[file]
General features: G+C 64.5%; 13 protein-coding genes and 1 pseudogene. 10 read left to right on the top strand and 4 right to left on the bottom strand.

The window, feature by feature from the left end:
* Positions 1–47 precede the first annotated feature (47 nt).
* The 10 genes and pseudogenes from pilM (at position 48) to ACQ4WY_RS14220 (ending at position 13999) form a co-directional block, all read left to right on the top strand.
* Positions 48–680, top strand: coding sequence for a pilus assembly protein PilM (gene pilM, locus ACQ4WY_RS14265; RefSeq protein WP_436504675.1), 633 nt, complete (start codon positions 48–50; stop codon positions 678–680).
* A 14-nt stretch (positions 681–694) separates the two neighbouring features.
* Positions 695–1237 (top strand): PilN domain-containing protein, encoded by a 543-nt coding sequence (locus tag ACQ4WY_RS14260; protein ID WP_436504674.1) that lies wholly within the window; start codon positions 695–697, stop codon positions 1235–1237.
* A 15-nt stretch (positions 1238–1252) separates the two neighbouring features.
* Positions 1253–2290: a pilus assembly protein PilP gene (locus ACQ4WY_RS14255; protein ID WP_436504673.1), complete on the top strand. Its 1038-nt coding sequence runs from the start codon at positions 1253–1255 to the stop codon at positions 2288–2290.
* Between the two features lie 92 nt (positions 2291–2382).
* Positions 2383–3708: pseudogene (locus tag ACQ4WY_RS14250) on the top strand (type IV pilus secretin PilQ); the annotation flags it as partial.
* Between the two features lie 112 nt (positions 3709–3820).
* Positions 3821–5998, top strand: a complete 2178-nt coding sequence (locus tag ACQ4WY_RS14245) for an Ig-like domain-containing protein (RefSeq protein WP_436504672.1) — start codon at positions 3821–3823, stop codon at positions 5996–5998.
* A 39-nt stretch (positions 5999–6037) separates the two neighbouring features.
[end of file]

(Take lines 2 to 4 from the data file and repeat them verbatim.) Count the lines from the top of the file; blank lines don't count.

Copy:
The window, feature by feature from the left end:
* Positions 1–47 precede the first annotated feature (47 nt).
* The 10 genes and pseudogenes from pilM (at position 48) to ACQ4WY_RS14220 (ending at position 13999) form a co-directional block, all read left to right on the top strand.